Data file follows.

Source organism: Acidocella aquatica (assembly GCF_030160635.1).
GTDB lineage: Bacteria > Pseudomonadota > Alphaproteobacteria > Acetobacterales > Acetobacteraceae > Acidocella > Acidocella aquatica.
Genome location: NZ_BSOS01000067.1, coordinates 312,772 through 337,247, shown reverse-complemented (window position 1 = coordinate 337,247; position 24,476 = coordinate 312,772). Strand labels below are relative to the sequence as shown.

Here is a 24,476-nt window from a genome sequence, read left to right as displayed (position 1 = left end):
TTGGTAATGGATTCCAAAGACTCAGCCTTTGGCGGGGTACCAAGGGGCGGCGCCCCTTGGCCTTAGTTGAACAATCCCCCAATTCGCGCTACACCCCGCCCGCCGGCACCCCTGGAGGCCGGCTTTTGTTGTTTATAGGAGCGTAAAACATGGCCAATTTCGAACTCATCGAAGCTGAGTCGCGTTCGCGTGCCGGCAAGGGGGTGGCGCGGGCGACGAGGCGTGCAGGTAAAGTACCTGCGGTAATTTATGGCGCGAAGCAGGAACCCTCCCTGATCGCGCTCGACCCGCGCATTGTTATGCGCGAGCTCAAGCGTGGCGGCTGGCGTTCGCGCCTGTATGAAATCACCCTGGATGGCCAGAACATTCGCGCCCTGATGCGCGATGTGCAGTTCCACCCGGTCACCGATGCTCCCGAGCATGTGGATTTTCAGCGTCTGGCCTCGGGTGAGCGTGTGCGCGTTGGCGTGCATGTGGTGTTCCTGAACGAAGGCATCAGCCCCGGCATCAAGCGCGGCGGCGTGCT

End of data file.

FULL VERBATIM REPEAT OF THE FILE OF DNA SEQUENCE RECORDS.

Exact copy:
Source organism: Acidocella aquatica (assembly GCF_030160635.1).
GTDB lineage: Bacteria > Pseudomonadota > Alphaproteobacteria > Acetobacterales > Acetobacteraceae > Acidocella > Acidocella aquatica.
Genome location: NZ_BSOS01000067.1, coordinates 312,772 through 337,247, shown reverse-complemented (window position 1 = coordinate 337,247; position 24,476 = coordinate 312,772). Strand labels below are relative to the sequence as shown.

Here is a 24,476-nt window from a genome sequence, read left to right as displayed (position 1 = left end):
TTGGTAATGGATTCCAAAGACTCAGCCTTTGGCGGGGTACCAAGGGGCGGCGCCCCTTGGCCTTAGTTGAACAATCCCCCAATTCGCGCTACACCCCGCCCGCCGGCACCCCTGGAGGCCGGCTTTTGTTGTTTATAGGAGCGTAAAACATGGCCAATTTCGAACTCATCGAAGCTGAGTCGCGTTCGCGTGCCGGCAAGGGGGTGGCGCGGGCGACGAGGCGTGCAGGTAAAGTACCTGCGGTAATTTATGGCGCGAAGCAGGAACCCTCCCTGATCGCGCTCGACCCGCGCATTGTTATGCGCGAGCTCAAGCGTGGCGGCTGGCGTTCGCGCCTGTATGAAATCACCCTGGATGGCCAGAACATTCGCGCCCTGATGCGCGATGTGCAGTTCCACCCGGTCACCGATGCTCCCGAGCATGTGGATTTTCAGCGTCTGGCCTCGGGTGAGCGTGTGCGCGTTGGCGTGCATGTGGTGTTCCTGAACGAAGGCATCAGCCCCGGCATCAAGCGCGGCGGCGTGCT